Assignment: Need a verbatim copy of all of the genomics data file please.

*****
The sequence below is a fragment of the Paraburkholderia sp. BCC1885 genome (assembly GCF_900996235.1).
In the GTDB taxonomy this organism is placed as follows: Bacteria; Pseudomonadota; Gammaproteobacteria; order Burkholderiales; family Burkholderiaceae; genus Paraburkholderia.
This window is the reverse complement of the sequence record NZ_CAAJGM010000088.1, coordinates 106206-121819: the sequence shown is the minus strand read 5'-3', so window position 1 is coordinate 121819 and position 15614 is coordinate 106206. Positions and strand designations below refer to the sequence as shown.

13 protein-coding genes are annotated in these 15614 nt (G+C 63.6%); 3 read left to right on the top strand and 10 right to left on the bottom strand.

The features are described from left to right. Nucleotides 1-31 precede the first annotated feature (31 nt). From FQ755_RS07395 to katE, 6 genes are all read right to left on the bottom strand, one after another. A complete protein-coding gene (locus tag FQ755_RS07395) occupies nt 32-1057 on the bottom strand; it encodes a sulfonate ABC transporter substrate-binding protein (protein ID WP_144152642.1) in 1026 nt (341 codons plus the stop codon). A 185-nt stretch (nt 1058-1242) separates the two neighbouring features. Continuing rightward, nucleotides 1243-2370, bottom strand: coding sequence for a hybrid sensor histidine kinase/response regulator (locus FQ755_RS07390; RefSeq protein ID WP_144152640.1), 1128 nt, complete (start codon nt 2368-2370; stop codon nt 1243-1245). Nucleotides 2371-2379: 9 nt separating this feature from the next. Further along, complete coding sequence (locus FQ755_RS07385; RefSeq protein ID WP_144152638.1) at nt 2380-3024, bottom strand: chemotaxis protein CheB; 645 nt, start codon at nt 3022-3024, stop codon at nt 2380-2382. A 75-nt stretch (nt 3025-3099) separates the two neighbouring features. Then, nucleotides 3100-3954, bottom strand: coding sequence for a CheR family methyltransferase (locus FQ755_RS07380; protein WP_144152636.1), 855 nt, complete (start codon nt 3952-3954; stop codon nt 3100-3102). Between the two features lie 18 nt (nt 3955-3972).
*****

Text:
The sequence below is a fragment of the Paraburkholderia sp. BCC1885 genome (assembly GCF_900996235.1).
In the GTDB taxonomy this organism is placed as follows: Bacteria; Pseudomonadota; Gammaproteobacteria; order Burkholderiales; family Burkholderiaceae; genus Paraburkholderia.
This window is the reverse complement of the sequence record NZ_CAAJGM010000088.1, coordinates 106206-121819: the sequence shown is the minus strand read 5'-3', so window position 1 is coordinate 121819 and position 15614 is coordinate 106206. Positions and strand designations below refer to the sequence as shown.

13 protein-coding genes are annotated in these 15614 nt (G+C 63.6%); 3 read left to right on the top strand and 10 right to left on the bottom strand.

The features are described from left to right. Nucleotides 1-31 precede the first annotated feature (31 nt). From FQ755_RS07395 to katE, 6 genes are all read right to left on the bottom strand, one after another. A complete protein-coding gene (locus tag FQ755_RS07395) occupies nt 32-1057 on the bottom strand; it encodes a sulfonate ABC transporter substrate-binding protein (protein ID WP_144152642.1) in 1026 nt (341 codons plus the stop codon). A 185-nt stretch (nt 1058-1242) separates the two neighbouring features. Continuing rightward, nucleotides 1243-2370, bottom strand: coding sequence for a hybrid sensor histidine kinase/response regulator (locus FQ755_RS07390; RefSeq protein ID WP_144152640.1), 1128 nt, complete (start codon nt 2368-2370; stop codon nt 1243-1245). Nucleotides 2371-2379: 9 nt separating this feature from the next. Further along, complete coding sequence (locus FQ755_RS07385; RefSeq protein ID WP_144152638.1) at nt 2380-3024, bottom strand: chemotaxis protein CheB; 645 nt, start codon at nt 3022-3024, stop codon at nt 2380-2382. A 75-nt stretch (nt 3025-3099) separates the two neighbouring features. Then, nucleotides 3100-3954, bottom strand: coding sequence for a CheR family methyltransferase (locus FQ755_RS07380; protein WP_144152636.1), 855 nt, complete (start codon nt 3952-3954; stop codon nt 3100-3102). Between the two features lie 18 nt (nt 3955-3972).